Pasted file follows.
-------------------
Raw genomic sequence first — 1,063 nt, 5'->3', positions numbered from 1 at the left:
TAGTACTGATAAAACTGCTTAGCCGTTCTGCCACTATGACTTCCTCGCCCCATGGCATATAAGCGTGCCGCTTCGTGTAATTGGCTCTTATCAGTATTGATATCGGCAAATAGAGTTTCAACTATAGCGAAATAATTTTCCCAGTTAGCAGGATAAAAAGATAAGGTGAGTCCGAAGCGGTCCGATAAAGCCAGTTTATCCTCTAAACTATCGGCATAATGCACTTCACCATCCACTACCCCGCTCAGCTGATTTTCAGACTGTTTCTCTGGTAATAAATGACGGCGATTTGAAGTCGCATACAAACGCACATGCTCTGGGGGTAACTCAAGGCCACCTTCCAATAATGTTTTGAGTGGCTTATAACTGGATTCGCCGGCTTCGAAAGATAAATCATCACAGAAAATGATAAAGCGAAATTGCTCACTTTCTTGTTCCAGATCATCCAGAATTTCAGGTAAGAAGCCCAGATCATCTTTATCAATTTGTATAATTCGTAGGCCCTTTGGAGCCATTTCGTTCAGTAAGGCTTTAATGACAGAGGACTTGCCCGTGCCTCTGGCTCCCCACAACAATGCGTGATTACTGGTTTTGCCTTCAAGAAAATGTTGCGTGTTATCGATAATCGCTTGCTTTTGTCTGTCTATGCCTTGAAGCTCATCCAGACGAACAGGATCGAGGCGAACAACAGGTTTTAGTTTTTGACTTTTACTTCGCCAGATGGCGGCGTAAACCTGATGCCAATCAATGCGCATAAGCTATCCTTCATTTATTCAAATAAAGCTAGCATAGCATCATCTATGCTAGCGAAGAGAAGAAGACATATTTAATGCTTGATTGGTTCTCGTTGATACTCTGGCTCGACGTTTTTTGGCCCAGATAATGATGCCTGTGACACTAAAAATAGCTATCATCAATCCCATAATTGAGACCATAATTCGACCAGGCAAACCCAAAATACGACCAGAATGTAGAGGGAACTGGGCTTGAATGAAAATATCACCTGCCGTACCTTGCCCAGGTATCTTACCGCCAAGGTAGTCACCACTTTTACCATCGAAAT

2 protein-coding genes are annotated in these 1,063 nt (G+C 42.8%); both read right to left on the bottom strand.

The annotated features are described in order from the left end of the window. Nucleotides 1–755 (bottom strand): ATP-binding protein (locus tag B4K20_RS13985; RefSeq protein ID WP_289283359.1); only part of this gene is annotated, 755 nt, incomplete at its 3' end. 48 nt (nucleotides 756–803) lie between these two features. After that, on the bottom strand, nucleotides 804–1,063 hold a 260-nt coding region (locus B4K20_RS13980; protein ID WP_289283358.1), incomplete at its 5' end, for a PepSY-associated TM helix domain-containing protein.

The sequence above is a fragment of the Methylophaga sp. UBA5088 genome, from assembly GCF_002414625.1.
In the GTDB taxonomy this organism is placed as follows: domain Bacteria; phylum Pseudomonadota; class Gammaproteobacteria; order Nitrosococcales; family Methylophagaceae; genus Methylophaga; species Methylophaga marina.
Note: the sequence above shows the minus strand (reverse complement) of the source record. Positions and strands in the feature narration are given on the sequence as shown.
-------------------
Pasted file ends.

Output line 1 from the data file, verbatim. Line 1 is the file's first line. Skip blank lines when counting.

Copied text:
Raw genomic sequence first — 1,063 nt, 5'->3', positions numbered from 1 at the left: